The wind was a torrent of darkness among the gusty trees.The moon was a ghostly galleon tossed upon cloudy seas.The road was a ribbon of moonlight over the purple moor,And the highwayman came riding—Riding—riding—The highwayman came riding, up to the old inn-door.(‘The Highwayman’ – Alfred Noyes
Boxmoor Common is a pleasant place for a stroll on a warm spring day, verging on the bucolic were it not for the constant rumble of traffic from the A41 on its southern edge. Commons are places of recreation today, suitable for dog walking, bike riding and rambling. Go back a few centuries though and the common on the edge of the town could be a haunt of outlaws and a setting for villainy, especially after dark.
Late one Sunday evening in May 1801, Robert Snooks, who had graduated from horse-thief to highwayman, lay in wait for John Stevens, the post boy carrying the mail bags from Tring to Hemel Hempstead. Snooks had worked as an ostler in nearby Hemel Hempstead, and must have been familiar with the mail boy’s routine. Mounted on a grey horse and brandishing pistols, Snooks relieved Stevens of six mail bags. Having ransacked them and found some of the letters contained money, Snooks made off with a haul of between £80 and £500, depending on which source you read. Before heading to London, Snooks made his first fatal error, by chucking away a saddle with a broken strap on the common. Unfortunately for him, witnesses had seen him trying to fix the same saddle earlier in the day at the King’s Arms in Berkhamsted.
Up in London, Snooks made another mistake. Wanting to buy some cloth, he mistakenly gave the serving girl a fifty pound note instead of a fiver. The shopkeeper reported the high denomination note to the authorities and it was identified as one of the bank notes stolen on Boxmoor Common. By now, news of the robbery had spread and Snooks had a reward on his head. Leaving London, Snooks returned to his usual filed of operations, the road between Bath and Salisbury, and it was here that he was captured seven months later, in December 1801.
In a coincidence that would stretch credulity if used in a novel, Snooks was recognised in the Marlborough Forest by the driver of a post-chaise, William Salt, who happened to have attended the same school as him when they were growing up in Hungerford. With the help of his passengers Salt arrested Snooks. He was taken to Newgate prison in London and from there to the town of Hertford where his trial took place. The evidence of the broken saddle and the fifty pound note was sufficient to convict him and Snooks was sentenced to be hanged in chains, a particularly cruel form of execution, in which the convict was enclosed in a cage, hung from a post and left to die of either starvation or exposure. After a petition of local townsmen was heard, the sentence was commuted to a plain and simple hanging. The place of execution was to be the place of the crime, as was often done at the time.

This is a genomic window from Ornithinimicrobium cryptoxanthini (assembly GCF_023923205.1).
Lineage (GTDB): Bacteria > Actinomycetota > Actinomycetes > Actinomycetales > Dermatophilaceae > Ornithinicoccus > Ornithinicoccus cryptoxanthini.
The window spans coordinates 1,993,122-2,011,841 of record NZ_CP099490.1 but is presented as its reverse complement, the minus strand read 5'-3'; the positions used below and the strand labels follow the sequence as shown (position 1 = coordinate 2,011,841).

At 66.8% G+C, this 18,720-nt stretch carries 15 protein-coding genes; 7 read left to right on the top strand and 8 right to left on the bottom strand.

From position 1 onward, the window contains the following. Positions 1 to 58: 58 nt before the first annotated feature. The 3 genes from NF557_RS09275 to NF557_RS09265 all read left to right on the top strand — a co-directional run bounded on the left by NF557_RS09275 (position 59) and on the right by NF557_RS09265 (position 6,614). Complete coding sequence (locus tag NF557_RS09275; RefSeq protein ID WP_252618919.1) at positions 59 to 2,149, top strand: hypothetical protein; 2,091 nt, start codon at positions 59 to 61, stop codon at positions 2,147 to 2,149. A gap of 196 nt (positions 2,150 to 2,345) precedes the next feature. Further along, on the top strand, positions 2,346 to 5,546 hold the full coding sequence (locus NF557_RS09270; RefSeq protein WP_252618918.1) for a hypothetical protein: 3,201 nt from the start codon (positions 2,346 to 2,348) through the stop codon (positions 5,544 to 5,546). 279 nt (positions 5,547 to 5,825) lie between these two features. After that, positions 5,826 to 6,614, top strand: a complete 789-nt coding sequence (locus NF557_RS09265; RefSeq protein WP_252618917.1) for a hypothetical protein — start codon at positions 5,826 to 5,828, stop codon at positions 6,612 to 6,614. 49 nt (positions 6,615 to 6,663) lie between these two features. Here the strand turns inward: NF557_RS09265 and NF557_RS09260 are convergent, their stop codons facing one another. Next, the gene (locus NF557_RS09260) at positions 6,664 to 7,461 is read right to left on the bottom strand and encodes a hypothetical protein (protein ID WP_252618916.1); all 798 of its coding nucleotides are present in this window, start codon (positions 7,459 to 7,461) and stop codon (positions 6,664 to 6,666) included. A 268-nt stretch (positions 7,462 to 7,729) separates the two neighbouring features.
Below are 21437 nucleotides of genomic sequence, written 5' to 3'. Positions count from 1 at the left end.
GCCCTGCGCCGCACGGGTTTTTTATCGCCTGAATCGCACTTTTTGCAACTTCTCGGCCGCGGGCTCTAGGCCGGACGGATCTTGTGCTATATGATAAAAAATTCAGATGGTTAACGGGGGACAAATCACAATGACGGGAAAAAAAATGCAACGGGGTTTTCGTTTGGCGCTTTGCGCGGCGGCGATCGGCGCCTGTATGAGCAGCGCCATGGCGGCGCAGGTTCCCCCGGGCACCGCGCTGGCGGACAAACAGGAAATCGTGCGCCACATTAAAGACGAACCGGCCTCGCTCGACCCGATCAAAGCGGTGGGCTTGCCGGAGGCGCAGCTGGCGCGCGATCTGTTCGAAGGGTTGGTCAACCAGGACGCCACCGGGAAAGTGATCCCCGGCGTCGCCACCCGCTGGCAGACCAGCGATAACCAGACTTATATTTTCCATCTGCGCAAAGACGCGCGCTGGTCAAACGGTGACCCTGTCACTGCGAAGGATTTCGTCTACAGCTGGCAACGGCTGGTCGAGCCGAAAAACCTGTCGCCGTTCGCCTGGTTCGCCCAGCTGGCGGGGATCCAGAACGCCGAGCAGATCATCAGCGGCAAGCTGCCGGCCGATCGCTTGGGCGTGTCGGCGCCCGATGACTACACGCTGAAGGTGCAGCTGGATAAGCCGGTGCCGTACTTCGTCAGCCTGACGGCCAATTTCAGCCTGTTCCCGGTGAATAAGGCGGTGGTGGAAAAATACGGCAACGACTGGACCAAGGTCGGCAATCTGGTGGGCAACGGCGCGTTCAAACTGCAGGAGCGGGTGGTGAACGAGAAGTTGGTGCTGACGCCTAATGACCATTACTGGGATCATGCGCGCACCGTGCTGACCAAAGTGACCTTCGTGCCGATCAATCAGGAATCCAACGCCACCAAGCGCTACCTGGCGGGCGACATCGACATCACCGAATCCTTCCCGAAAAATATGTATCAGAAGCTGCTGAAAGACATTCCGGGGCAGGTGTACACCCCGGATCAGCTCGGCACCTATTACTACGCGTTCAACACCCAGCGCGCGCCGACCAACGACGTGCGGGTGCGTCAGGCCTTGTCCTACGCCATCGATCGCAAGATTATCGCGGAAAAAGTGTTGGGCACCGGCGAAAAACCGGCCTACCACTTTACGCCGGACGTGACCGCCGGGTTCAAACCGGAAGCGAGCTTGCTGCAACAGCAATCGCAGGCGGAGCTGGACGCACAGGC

It was a festival day in Boxmoor on 11 March 1802 when Snooks was brought form Hertford gaol to Boxmoor Common. A local holiday had been declared and a huge crowd had gathered for the entertainment. Snooks was allowed the customary final drink before his appointment with the gallows and local legend has it that he took it at the Swan Inn, now an antiques shop. With grim humour he told his guards, ‘it’s no good hurrying — they can’t start the fun until I get there’. When he did finally get there, Snooks offered his gold watch to anyone who would ensure that he received a decent burial. Surprisingly, there were no takers.
And so Snooks was hanged from a horse chestnut tree on the common. His body was taken down and thrown into a grave lined with straw, though not before the hangman had tried to strip it, claiming Snooks’ clothes as his due. The High Constable stepped in to prevent this and the grave was filled in with no more ceremony. What happened to the gold watch is not recorded. On the following day the townsfolk seem to have had a change of heart: Snooks’ corpse was disinterred, placed in a coffin, and reburied,
Snooks never possessed the glamour or semi-heroic status of a Dick Turpin figure. Rather he appears to have been incompetent and rather stupid. Still, in 1904 the Box Moor Trust decided to mark the approximate spot of his execution and burial with the white headstone that can be seen on the common today. A footstone was added in 1994, as a somewhat bizarre commemoration of the Trust’s four-hundredth anniversary. I can only assume the intention was to add a bit of local colour and intrigue for visitors. The ultimate heritage honour has now been bestowed and Snooks (christened James Blackman Snook) has his own blue plaque.
Both Wikipedia and the Hungerford Historical Association claim that Robert Snooks was the last man to be executed in England for highway robbery. This claim is disputed on the Executed Today website, which cites the list of public executions on the Capital Punishment UK website which seems conclusive. So Robert Snooks is not quite the last highwayman, though he is, so far as I can tell, the last highwayman to be memorialised, which is no mean achievement.